Psychosocial and spiritual support including carer support.
Bodnant OPMH team, Llandudno (West Conwy)
government and NICE to deliver high quality end of life care. The
ICP is used in hospitals, hospices, community hospitals, nursing
Duty CPN 01492 868170 Consultant 01492 868180
Care in the last days of life of someone with dementia should
have been planned once that person enters the severe
Bryn Hesketh OPMH team, Colwyn Bay (East Conwy)
stages of dementia through advance care planning
The ICP is based on evidence where available or best accepted
Duty CPN 01492 807512 Consultant 01492 807512
practice. The tool is structured around goals of care concerned
with symptom management, comfort measures, communication
Frequent and open communication with the family and/or
with the patient, their family/caregivers and healthcare
professionals, spiritual, religious and cultural requirements,
Duty CPN 01745 443194 Consultant 01745 443378
bereavement planning and care after death.
Specialist Palliative Care Team (CENTRAL)
Identification of the patient who may be entering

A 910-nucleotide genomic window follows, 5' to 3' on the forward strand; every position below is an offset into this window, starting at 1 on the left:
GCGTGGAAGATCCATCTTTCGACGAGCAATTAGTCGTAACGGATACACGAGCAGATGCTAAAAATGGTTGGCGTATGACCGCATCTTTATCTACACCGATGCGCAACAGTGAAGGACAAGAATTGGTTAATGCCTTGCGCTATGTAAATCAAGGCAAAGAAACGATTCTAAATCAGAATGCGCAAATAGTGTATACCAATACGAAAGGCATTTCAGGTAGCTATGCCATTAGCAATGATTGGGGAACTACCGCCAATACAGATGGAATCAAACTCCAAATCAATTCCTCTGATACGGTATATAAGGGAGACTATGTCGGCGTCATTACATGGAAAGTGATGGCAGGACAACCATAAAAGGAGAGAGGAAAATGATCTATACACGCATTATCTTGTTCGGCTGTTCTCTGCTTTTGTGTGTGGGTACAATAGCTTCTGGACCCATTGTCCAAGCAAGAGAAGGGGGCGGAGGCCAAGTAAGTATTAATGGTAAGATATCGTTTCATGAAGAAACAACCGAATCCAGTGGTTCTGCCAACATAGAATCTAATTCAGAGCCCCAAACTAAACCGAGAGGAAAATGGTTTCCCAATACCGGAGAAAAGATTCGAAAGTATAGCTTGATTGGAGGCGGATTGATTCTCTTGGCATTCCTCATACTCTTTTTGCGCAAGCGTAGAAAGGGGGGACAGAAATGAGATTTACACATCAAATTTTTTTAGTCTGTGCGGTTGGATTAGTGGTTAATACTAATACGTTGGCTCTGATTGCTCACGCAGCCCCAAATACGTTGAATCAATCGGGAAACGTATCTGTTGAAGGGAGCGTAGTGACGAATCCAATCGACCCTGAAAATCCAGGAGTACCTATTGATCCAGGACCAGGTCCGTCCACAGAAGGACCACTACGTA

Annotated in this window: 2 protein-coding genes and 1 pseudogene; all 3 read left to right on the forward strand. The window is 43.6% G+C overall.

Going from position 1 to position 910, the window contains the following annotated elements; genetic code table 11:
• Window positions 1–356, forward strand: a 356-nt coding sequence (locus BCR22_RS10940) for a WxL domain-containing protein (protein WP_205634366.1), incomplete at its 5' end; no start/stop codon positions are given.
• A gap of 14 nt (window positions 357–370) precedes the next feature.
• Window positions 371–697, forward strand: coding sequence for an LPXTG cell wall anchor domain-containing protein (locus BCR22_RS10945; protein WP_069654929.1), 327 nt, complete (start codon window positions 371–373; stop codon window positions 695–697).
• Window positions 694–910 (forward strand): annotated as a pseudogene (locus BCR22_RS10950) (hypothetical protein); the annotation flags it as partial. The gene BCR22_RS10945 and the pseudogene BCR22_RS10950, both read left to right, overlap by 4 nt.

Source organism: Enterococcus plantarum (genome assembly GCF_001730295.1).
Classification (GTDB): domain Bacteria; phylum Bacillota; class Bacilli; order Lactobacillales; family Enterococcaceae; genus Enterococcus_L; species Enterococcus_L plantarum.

Communication is considered a vital aspect of good palliative care
the last year of life with advanced dementia
in advanced dementia. There must be frequent and open communication between professionals and with family and carers.
Out of Hours (Marie Curie Nursing10 pm -7am)
The following advice must be taken within the clinical
Such work is emotive and can be highly challenging. Time and
planning is needed for many of the required decisions. Proper
consideration is needed for all options and involving all those with
Firstly, ask yourself, would you be surprised if this patient
died in the next 6-12 months?
an interest in the person with dementia under the Best Interests
Version 2: Sep 2013. Review due Sep 2014